Pharmacology for the Primary Care Provider 4th Edition Edmunds Mayhew Test Bank
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Chapter 70: The Immune System and Immunizations
- The parents of a 2-month-old infant ask the primary care nurse practitioner (NP) if they can immunize their child by giving one or two immunizations per month instead of following the recommended immunization schedule for vaccines at 2, 4, 6, 12, and 15 months of age. The NP should:
|a.||respect the parents’ wishes and agree to the revised schedule for immunizations.|
|b.||explain that prolonging the vaccine regimen will lead to a decrease in final antibody concentrations.|
|c.||tell the parents that protection from diseases may be delayed until all immunizations have been given.|
|d.||inform the parents that a prolonged interval between some vaccines may require restarting the series for those vaccines.|
Young infants are the most vulnerable to serious outcomes of vaccine-preventable disease. Vaccination providers should adhere as closely as possible to recommended vaccination schedules. Protection may not occur until all doses have been given. Parents should be counseled about the risks and benefits of vaccines. Longer than recommended intervals between doses do not reduce final antibody concentrations. With the exception of oral typhoid, an interruption in the schedule does not require restarting the entire series.
DIF: Cognitive Level: Applying (Application) REF: 756
- The primary care NP sees a 5-year-old child for a prekindergarten physical examination. The child’s parents do not have immunization records, and a local record search does not provide proof of vaccinations, although the parent thinks the child may have had some vaccines several years ago. The NP’s initial action will be to:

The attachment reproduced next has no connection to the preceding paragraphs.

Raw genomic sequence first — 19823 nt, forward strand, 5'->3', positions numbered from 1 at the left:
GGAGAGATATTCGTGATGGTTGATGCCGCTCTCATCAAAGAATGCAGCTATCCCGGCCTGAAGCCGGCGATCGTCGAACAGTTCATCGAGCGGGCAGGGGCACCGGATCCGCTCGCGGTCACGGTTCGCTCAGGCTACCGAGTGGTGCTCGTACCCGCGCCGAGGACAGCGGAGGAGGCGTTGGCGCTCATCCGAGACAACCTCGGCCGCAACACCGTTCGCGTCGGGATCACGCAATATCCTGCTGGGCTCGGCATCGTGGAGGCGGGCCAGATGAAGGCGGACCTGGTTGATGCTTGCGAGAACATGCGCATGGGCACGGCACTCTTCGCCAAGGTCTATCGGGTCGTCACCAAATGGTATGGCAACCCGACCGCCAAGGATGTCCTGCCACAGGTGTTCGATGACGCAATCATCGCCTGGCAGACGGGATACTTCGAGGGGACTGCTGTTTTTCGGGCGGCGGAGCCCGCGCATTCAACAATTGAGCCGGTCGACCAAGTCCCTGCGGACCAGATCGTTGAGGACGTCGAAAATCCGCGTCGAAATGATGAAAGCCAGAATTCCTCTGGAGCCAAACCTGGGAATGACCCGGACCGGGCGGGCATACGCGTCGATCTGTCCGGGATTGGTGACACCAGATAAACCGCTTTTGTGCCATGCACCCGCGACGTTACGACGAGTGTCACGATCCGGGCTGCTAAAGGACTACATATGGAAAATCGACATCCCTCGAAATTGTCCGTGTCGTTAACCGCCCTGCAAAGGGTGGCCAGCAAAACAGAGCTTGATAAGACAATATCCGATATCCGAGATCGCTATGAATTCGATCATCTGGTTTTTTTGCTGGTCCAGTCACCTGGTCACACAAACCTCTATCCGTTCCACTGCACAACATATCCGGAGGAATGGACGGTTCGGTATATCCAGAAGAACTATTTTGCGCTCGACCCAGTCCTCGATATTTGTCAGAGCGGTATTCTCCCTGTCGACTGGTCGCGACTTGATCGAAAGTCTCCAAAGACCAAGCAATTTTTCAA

|a.||perform serologic tests for measles, rubella, and tetanus antigens.|
|b.||administer TdaP, MMR, Varivax, PCV13, hepatitis A, hepatitis B, and IPV vaccines.|
|c.||administer DTaP, Hib, hepatitis A, hepatitis B, MMR, Varivax, IPV, RV, and PCV13 vaccines.|
|d.||ask the parent to look for immunization records and schedule an appointment for vaccines when those are found.|
Persons without documentation of vaccine receipt should be considered nonimmunized if a reasonable effort to locate records is unsuccessful and should be started on age-appropriate vaccines. The Hib and rotavirus vaccines are not given after age 5, or 60 months of age. Serologic testing for immunity may be done for certain antigens, but this does not include tetanus.
DIF: Cognitive Level: Applying (Application) REF: 756
- The primary care NP sees a 6-month-old infant for a routine physical examination and notes that the infant has a runny nose and a cough. The parents report a 2-day history of a temperature of 99° F to 100° F and two to three loose stools per day. Other family members have similar symptoms. The infant has had two sets of immunizations at 2 and 4 months of age. The NP should:
|a.||administer the 6-month immunizations at this visit today.|
|b.||schedule an appointment in 2 weeks for 6-month immunizations.|
|c.||administer DTaP, Hib, IPV, hepatitis B, and PCV13 today and RV in 2 weeks.|
|d.||withhold all immunizations until the infant’s temperature returns to normal and the cough is gone.|
Minor upper respiratory infection or gastroenteritis, with or without fever, is not an indication for withholding a scheduled vaccine dose.
DIF: Cognitive Level: Applying (Application) REF: 757
- A woman who is pregnant and is planning to breastfeed tells the primary care NP that she has never had chickenpox. The NP should:
|a.||administer the Varivax vaccine today.|
|b.||administer the varicella-zoster immune globulin.|
|c.||recommend the Varivax vaccine as soon as possible after her baby is born.|
|d.||instruct her to receive the Varivax vaccine after her baby has been weaned.|
Live vaccines are usually contraindicated in pregnancy but are usually safe when the mother is breastfeeding.
DIF: Cognitive Level: Applying (Application) REF: 758